a) “desertification” means land degradation in arid, semi-arid and dry sub-humid areas resulting from various factors, including climatic variations and human activities;

b) “combating desertification” includes activities which are part of the integrated development of land in arid, semi-arid and dry sub-humid areas for sustainable development which are aimed at:
    i) prevention and/or reduction of land degradation,
    ii) rehabilitation of partly degraded land; and
    iii) reclamation of desertified land;

c) “drought” means the naturally occurring phenomenon that exists when precipitation has been significantly below normal recorded levels, causing serious hydrological imbalances that adversely affect land resource production systems;

d) “mitigating the effects of drought” means activities related to the prediction of drought and intended to reduce the vulnerability of society and natural systems to drought as it relates to combating desertification;

   e) “land” means the terrestrial bio-productive system that comprises soil, vegetation, other biota, and the ecological and hydrological processes that operate within the system;

f) “land degradation” means reduction or loss, in arid, semi-arid and dry sub-humid areas, of the biological or economic productivity and complexity of rainfed cropland, irrigated cropland, or range, pasture, forest and woodlands resulting from land uses or from a process or combination of processes, including processes arising from human activities and habitation patterns, such as:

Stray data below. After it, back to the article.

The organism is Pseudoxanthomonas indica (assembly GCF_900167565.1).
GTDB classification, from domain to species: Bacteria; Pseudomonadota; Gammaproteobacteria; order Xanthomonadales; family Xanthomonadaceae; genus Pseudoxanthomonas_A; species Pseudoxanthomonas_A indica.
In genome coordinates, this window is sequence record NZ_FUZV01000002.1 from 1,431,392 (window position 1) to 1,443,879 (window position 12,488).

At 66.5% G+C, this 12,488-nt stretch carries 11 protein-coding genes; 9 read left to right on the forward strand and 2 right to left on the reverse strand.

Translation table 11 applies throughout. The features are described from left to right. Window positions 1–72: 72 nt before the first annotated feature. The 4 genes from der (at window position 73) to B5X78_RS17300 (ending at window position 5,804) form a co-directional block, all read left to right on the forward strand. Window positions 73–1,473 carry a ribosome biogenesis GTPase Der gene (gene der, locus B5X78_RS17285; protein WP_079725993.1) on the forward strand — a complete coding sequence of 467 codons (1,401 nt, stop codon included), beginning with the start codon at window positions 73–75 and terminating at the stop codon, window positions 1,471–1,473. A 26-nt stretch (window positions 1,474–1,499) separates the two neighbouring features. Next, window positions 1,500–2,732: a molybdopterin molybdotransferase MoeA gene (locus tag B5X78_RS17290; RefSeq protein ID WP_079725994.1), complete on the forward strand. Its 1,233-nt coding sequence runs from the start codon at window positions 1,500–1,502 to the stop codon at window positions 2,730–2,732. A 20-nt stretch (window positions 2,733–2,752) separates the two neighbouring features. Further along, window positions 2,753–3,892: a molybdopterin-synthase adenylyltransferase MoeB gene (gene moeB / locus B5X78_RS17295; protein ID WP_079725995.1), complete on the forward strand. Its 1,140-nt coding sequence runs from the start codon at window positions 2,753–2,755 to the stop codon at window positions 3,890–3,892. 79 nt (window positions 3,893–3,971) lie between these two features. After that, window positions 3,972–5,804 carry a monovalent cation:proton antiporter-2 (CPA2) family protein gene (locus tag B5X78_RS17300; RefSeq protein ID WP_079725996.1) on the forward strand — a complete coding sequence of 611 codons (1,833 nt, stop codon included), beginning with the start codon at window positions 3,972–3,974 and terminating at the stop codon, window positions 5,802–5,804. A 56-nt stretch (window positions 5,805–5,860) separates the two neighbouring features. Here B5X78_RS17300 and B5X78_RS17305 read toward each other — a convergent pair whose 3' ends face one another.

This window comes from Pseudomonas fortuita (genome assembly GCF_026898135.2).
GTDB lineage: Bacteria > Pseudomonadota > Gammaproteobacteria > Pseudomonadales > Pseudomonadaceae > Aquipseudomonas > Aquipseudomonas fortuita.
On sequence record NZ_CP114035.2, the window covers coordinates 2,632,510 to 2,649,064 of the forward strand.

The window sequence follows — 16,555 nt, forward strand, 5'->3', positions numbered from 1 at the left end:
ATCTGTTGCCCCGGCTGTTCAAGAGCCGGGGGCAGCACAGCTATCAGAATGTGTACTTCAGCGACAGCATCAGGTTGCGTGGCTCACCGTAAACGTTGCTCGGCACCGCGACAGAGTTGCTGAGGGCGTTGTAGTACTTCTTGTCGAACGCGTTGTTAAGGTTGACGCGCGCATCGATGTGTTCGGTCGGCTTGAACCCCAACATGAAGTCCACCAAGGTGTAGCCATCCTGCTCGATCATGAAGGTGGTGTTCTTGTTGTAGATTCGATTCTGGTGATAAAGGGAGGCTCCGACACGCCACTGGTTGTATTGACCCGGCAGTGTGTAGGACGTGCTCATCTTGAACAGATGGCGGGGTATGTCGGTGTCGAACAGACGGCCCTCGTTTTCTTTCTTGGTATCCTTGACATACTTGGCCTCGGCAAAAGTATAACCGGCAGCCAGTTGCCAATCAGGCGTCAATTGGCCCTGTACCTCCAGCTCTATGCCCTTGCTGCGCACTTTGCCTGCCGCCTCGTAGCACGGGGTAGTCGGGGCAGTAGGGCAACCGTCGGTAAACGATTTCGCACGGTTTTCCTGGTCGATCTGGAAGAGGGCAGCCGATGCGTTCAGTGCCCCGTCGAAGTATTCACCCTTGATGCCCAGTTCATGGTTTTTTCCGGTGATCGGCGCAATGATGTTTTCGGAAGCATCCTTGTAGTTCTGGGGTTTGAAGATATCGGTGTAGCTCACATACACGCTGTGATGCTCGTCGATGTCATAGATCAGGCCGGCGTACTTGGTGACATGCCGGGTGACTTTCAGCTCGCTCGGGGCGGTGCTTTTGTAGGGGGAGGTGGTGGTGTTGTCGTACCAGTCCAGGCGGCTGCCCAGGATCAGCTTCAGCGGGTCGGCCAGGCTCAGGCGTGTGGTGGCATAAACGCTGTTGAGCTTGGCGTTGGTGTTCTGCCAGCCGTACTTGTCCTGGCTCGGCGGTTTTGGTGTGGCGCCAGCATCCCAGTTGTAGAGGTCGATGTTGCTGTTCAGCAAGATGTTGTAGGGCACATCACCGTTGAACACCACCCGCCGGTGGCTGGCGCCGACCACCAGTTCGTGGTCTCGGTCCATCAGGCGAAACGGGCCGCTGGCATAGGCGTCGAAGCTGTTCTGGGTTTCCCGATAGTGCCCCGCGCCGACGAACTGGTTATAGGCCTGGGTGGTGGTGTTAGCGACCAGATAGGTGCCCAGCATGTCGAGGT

i) soil erosion caused by wind and/or water;
    ii) deterioration of the physical, chemical and biological or economic properties of soil; and
    iii) long-term loss of natural vegetation;

g) “arid, semi-arid and dry sub-humid areas” means areas, other than polar and sub-polar regions, in which the ratio of annual precipitation to potential evapotranspiration falls within the range from 0.05 to 0.65.

Summary of the Convention

The text of the Convention includes forty articles in six sections: